Tuesday, September 11, 2012
Director: Fred M. Wilcox
Starring: Leslie Nielsen, Walter Pidgeon, Anne Francis
“In the final decade of the 21st century, men and women in rocket ships landed on the moon.”
Oh, from this laughable beginning starts the incredibly silly yet legitimately entertaining sci-fi ride that is Forbidden Planet. The film was made in 1956; I mention this because it’s incredibly important when considering the more ludicrous parts of the film. Think of it – this film is pre-Sputnik. Humans had never put anything into space – ever. Star Trek was a thing of the future, and Star Wars was considerably far off. Hollywood is to be somewhat forgiven, then, with their bizarrely stereotyped image of space exploration and adventure.
The crew of an elite (and fundamentally American) space ship is sent to a distant planet for a search and rescue mission stemming from a lost colony 20 years earlier. On landing on the eerily earth-like planet, the captain, played by Leslie Nielsen (yes, THAT Leslie Nielsen, more on that later) is greeted by the somewhat unnerving Doctor Morbeus (Pidgeon), apparently the only survivor of the failed colonization, his beautiful daughter Altaira (Francis), and the helpful domestic Robby the Robot, the first of Robby’s many subsequent Hollywood appearances. Morbeus warns the captain and his crew to leave at once, that the rest of the settlers were killed in horrible ways, that they must flee if they want to keep their lives. The captain says no. While a romance develops between the captain and Altaira, scary and inexplicable things do indeed start happening to the crew. The truth of the horror is, well, a little cheesy and a bit overly complicated, but the film has a satisfying conclusion nonetheless.
Sound at all familiar? It should. It’s Shakespeare’s “The Tempest” set in space. Morbeus, who has been studying the lost culture and powers of the Krell, an extinct race from the planet, is clearly Prospero, the owner and, in many ways, the controller of the planet. Altaira is Miranda, Robby the Robot is Ariel, and even the unknown monstrosity that is destroying the crew is a representation of Shakespeare’s Caliban. While diverging significantly from “The Tempest” in the finale of the film, the similarities are too striking for it to be coincidental. To me, this is what makes Forbidden Planet far more satisfying than just another cheesy 1950’s science fiction film. There’s an interesting psychological battle between Morbeus and Captain Adams, both of whom are men who are used to getting their way, and not least of all because of Adams’ seduction of Morbeus’ daughter. Robby the Robot, clearly sketched out to be domesticated in all senses of the term, still has some sort of creepy unspoken secrets that make him more than a little unnerving, mirroring Shakespeare’s unwillingly domesticated Ariel.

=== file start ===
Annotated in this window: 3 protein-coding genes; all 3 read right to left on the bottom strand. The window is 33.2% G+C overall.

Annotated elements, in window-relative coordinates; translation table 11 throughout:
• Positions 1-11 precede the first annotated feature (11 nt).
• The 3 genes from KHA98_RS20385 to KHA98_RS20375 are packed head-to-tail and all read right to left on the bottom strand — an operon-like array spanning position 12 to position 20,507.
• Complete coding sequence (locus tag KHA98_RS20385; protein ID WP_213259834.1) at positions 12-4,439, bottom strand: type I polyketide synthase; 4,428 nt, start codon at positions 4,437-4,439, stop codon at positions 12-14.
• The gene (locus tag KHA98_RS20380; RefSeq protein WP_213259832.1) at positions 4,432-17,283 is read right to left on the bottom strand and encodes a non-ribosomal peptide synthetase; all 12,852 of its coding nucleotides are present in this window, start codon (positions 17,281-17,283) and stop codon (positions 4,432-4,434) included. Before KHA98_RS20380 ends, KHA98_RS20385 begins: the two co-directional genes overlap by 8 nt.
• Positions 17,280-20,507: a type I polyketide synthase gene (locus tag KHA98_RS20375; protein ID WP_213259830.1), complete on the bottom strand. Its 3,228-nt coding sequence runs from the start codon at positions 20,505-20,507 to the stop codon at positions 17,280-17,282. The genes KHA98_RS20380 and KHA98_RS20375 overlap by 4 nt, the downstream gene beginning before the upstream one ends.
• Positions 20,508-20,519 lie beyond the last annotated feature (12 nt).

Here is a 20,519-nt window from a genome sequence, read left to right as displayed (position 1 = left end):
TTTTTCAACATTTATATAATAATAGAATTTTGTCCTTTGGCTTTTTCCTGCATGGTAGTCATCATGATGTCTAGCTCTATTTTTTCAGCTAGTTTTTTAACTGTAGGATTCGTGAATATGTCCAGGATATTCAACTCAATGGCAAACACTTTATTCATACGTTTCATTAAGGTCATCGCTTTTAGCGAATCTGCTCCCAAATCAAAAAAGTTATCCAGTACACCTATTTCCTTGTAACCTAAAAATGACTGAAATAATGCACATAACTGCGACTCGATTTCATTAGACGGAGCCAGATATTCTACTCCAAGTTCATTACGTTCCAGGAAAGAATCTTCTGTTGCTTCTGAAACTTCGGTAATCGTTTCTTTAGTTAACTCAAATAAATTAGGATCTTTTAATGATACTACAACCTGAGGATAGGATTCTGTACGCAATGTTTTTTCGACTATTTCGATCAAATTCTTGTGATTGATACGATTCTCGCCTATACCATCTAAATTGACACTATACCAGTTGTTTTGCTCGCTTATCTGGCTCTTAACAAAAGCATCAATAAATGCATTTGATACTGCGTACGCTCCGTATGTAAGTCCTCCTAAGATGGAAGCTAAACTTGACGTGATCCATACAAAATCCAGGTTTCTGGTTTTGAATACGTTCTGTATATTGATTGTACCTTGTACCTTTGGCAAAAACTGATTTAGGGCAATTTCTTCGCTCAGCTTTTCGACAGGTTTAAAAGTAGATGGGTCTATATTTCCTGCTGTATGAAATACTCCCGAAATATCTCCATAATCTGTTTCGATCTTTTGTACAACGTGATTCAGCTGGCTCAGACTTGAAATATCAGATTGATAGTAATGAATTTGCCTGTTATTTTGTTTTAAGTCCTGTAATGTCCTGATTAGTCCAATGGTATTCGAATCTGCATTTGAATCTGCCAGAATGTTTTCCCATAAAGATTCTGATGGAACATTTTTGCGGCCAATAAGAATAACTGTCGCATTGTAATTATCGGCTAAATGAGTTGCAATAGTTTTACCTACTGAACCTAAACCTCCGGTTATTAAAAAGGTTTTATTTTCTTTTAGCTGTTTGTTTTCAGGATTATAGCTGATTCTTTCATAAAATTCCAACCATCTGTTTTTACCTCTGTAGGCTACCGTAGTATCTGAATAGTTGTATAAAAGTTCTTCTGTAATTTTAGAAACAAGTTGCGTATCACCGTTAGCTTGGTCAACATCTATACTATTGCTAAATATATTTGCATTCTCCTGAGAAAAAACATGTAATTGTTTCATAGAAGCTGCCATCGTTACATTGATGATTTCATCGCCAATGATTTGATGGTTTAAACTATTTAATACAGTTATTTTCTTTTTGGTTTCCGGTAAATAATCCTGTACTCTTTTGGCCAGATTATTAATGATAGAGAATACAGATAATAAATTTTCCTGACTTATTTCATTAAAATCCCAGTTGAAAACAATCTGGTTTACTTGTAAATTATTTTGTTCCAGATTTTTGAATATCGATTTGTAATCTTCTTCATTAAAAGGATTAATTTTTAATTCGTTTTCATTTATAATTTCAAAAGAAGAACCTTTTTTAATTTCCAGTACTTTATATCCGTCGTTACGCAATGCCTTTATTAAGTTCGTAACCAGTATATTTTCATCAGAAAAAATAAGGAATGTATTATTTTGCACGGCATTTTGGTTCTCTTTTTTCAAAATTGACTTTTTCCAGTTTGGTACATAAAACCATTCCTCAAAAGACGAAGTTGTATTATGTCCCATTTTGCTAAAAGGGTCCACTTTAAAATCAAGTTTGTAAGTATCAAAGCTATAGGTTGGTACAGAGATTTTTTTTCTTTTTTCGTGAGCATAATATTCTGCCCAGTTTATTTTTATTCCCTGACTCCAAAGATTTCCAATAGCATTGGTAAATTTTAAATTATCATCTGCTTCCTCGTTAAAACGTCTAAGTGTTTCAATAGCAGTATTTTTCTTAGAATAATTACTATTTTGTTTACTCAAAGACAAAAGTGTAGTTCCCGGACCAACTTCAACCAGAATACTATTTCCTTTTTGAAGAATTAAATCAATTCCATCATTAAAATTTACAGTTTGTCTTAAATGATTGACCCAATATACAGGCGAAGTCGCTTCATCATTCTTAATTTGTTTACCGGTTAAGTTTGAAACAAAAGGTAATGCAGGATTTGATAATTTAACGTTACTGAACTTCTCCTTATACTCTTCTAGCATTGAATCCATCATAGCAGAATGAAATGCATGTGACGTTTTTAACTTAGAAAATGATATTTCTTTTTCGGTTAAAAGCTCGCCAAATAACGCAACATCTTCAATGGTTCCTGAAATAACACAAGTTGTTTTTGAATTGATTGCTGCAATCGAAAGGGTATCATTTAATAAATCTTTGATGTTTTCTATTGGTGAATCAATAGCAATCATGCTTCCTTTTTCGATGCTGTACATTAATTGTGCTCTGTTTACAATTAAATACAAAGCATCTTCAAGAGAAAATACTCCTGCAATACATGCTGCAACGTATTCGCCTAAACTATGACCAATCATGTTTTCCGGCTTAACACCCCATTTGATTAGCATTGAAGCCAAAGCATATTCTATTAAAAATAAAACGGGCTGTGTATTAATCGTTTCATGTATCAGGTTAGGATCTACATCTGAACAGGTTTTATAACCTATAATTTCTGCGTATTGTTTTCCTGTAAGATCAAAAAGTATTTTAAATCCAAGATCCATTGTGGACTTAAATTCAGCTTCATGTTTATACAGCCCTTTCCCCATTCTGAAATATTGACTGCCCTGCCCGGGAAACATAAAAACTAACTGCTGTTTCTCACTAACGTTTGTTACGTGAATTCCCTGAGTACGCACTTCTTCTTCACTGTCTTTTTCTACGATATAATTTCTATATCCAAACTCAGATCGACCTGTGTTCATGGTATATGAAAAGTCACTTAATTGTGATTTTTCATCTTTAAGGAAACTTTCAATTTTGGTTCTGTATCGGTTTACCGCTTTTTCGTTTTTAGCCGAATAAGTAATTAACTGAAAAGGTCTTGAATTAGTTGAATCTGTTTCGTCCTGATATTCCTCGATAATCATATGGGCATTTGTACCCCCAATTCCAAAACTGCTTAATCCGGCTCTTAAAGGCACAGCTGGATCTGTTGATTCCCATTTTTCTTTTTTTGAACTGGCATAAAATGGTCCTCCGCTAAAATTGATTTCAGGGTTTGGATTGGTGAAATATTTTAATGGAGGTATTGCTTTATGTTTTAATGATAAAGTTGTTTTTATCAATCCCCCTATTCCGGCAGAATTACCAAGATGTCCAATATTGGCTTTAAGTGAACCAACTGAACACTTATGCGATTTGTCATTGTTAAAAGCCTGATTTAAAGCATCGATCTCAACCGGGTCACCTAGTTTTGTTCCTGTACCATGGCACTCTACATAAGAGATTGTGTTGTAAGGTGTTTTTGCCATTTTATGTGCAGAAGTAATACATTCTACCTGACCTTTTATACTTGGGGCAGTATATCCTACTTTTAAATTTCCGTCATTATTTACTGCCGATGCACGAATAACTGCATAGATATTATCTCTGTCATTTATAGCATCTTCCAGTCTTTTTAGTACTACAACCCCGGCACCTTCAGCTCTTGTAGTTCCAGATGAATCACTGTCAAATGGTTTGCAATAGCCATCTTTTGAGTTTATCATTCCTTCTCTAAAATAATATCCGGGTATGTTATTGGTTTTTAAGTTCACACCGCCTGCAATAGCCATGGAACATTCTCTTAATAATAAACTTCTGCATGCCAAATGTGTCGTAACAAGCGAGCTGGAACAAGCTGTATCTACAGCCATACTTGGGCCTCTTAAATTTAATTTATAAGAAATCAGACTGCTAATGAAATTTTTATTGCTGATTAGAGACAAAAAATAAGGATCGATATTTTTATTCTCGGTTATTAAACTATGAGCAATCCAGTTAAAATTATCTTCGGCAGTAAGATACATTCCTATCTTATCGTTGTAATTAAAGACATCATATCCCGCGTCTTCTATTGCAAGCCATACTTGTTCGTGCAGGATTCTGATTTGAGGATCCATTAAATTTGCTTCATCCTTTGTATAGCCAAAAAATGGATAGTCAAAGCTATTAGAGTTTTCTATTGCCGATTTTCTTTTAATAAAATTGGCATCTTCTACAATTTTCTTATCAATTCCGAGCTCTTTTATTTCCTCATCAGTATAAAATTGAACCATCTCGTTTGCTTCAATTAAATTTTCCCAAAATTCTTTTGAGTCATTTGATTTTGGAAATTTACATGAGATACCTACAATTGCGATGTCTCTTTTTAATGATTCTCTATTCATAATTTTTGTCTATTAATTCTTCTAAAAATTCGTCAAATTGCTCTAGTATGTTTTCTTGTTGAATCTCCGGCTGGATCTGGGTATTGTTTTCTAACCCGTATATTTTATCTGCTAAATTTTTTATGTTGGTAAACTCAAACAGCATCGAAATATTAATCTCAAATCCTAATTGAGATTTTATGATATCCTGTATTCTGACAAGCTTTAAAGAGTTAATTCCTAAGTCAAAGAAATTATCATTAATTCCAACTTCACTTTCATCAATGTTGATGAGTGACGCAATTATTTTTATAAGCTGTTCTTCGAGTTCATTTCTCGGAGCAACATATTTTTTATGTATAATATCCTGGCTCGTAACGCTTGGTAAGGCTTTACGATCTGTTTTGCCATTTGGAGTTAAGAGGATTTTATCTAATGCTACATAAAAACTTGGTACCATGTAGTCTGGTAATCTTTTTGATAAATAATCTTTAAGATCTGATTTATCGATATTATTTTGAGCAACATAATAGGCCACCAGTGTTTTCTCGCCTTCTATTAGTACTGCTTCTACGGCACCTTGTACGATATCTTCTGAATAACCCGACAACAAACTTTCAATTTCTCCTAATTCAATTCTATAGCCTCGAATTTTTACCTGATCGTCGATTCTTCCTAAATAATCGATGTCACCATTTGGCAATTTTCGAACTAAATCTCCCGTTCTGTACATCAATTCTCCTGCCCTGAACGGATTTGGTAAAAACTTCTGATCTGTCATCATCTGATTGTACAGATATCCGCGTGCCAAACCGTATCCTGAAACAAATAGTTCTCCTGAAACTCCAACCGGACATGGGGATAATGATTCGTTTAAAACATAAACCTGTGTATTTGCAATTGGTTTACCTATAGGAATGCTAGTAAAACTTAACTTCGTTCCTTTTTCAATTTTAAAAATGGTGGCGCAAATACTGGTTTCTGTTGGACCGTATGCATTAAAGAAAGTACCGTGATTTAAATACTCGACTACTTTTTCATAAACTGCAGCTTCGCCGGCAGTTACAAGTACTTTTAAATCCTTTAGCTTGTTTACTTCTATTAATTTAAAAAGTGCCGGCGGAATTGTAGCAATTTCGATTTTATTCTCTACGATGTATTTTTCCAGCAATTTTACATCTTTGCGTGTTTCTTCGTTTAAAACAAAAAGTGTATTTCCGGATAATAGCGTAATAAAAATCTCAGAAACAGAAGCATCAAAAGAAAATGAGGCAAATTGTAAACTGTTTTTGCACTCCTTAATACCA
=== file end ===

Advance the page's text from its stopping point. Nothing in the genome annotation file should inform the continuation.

Apart from its literary roots, the film is wildly entertaining. It’s extraordinarily cheesy, but that’s what makes it fun! Leslie Nielsen, people. Leslie Nielsen of Airplane! and The Naked Gun. Leslie Nielsen, playing a totally straight role. He’s the incredibly earnest captain of his ship, who blusters around and yells at his crew when they slip up, who makes out with Altaira, who fights with Morbeus. LESLIE NIELSEN. Seriously, I can’t get past that it’s the same goofy guy from The Naked Gun movies. It’s more than enough to keep you giggling on the inside through the entire film. If, for some bizarre reason, Leslie Nielsen’s first big serious romantic Hollywood role isn’t enough to entertain you, the sets and costumes and electronic score should be. This is a vibrant and very alive film, even if the set does rather look like the Brady Bunch’s backyard set made over as an alien planet.
The ship looks like a classic flying saucer but bears a curious similarity to a traditional Navy ship of the 1950’s – the crew even sleep in hammocks. The ship’s cook wears a little white Navy cap and an apron around his waist, looking like he just walked off the set of On The Town. 21st century, my ass. Manned entirely by young, white men, all with the same perfectly coiffed haircut, one gets the feeling that the future is not terribly progressive. Where are the other races of the world? Where, for that matter, are the aliens? Women are clearly still expected to stay at home and do the cooking and the cleaning; a commander on the ship calls Robby “A housewife’s dream!” when Morbeus shows him Robby’s ability to cook and clean. Really, this is not the future at all; it’s 1956, thank you very much. Watching Forbidden Planet and its extraordinarily limited view of the future makes me appreciate Gene Roddenberry’s far more egalitarian vision in any incarnation of Star Trek.
I probably like this film far more than I should, but I don’t care. Normally I don’t go in for “cheese for cheese’s sake,” but I make a very loud and notable exception for Forbidden Planet. I’m fascinated by all forms of Shakespeare adaptations, and I love that Shakespeare’s story works so well as a fifties sci-fi romp. Leslie Nielsen, as said before, endlessly fascinates me in this movie, and every time I watch it, the plot ends up sucking me in. This is good, people! It’s cheesy for sure, but it’s so much fun.
Arbitrary Rating: 9/10 for sheer entertainment value.